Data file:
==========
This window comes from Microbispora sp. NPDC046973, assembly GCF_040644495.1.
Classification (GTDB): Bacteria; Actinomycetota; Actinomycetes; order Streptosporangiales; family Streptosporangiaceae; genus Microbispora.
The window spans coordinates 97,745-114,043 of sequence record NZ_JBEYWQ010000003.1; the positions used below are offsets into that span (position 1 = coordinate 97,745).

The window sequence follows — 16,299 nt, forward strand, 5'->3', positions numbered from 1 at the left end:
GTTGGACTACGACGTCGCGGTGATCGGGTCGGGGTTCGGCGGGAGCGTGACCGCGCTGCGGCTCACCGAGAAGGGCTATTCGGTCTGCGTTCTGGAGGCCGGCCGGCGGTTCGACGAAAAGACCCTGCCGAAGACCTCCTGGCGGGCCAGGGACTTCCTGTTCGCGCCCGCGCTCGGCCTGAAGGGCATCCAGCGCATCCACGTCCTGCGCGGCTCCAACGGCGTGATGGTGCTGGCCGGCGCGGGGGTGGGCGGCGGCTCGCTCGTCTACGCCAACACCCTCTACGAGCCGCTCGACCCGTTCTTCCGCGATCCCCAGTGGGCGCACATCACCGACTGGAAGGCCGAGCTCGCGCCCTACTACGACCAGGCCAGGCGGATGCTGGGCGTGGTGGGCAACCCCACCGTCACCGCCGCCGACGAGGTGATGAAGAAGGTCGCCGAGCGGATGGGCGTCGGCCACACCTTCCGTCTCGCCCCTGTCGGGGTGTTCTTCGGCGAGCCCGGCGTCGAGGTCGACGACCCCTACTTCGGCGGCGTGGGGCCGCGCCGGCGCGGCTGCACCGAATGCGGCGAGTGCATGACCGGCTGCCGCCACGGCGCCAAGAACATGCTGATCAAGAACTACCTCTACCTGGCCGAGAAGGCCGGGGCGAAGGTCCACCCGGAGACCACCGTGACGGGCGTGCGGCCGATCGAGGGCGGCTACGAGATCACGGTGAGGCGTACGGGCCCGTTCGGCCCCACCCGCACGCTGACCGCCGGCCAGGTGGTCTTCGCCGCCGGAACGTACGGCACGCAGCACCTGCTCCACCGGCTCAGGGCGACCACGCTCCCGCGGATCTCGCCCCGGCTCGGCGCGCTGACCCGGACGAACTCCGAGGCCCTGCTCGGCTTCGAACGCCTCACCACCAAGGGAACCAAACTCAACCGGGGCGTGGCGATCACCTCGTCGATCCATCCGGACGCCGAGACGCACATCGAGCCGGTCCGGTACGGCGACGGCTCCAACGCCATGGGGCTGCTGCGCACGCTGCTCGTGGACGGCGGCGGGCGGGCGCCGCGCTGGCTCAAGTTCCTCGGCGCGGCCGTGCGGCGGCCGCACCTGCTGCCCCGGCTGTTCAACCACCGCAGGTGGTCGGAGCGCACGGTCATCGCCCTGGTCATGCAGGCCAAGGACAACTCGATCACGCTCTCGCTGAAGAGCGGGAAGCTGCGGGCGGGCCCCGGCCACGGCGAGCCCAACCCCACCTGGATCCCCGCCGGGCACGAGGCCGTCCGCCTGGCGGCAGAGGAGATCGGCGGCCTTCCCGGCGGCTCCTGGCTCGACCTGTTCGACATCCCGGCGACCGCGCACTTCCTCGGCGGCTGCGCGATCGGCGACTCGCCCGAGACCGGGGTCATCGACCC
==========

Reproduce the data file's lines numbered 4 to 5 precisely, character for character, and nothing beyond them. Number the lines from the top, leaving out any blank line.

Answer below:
The window sequence follows — 16,299 nt, forward strand, 5'->3', positions numbered from 1 at the left end:
GTTGGACTACGACGTCGCGGTGATCGGGTCGGGGTTCGGCGGGAGCGTGACCGCGCTGCGGCTCACCGAGAAGGGCTATTCGGTCTGCGTTCTGGAGGCCGGCCGGCGGTTCGACGAAAAGACCCTGCCGAAGACCTCCTGGCGGGCCAGGGACTTCCTGTTCGCGCCCGCGCTCGGCCTGAAGGGCATCCAGCGCATCCACGTCCTGCGCGGCTCCAACGGCGTGATGGTGCTGGCCGGCGCGGGGGTGGGCGGCGGCTCGCTCGTCTACGCCAACACCCTCTACGAGCCGCTCGACCCGTTCTTCCGCGATCCCCAGTGGGCGCACATCACCGACTGGAAGGCCGAGCTCGCGCCCTACTACGACCAGGCCAGGCGGATGCTGGGCGTGGTGGGCAACCCCACCGTCACCGCCGCCGACGAGGTGATGAAGAAGGTCGCCGAGCGGATGGGCGTCGGCCACACCTTCCGTCTCGCCCCTGTCGGGGTGTTCTTCGGCGAGCCCGGCGTCGAGGTCGACGACCCCTACTTCGGCGGCGTGGGGCCGCGCCGGCGCGGCTGCACCGAATGCGGCGAGTGCATGACCGGCTGCCGCCACGGCGCCAAGAACATGCTGATCAAGAACTACCTCTACCTGGCCGAGAAGGCCGGGGCGAAGGTCCACCCGGAGACCACCGTGACGGGCGTGCGGCCGATCGAGGGCGGCTACGAGATCACGGTGAGGCGTACGGGCCCGTTCGGCCCCACCCGCACGCTGACCGCCGGCCAGGTGGTCTTCGCCGCCGGAACGTACGGCACGCAGCACCTGCTCCACCGGCTCAGGGCGACCACGCTCCCGCGGATCTCGCCCCGGCTCGGCGCGCTGACCCGGACGAACTCCGAGGCCCTGCTCGGCTTCGAACGCCTCACCACCAAGGGAACCAAACTCAACCGGGGCGTGGCGATCACCTCGTCGATCCATCCGGACGCCGAGACGCACATCGAGCCGGTCCGGTACGGCGACGGCTCCAACGCCATGGGGCTGCTGCGCACGCTGCTCGTGGACGGCGGCGGGCGGGCGCCGCGCTGGCTCAAGTTCCTCGGCGCGGCCGTGCGGCGGCCGCACCTGCTGCCCCGGCTGTTCAACCACCGCAGGTGGTCGGAGCGCACGGTCATCGCCCTGGTCATGCAGGCCAAGGACAACTCGATCACGCTCTCGCTGAAGAGCGGGAAGCTGCGGGCGGGCCCCGGCCACGGCGAGCCCAACCCCACCTGGATCCCCGCCGGGCACGAGGCCGTCCGCCTGGCGGCAGAGGAGATCGGCGGCCTTCCCGGCGGCTCCTGGCTCGACCTGTTCGACATCCCGGCGACCGCGCACTTCCTCGGCGGCTGCGCGATCGGCGACTCGCCCGAGACCGGGGTCATCGACCC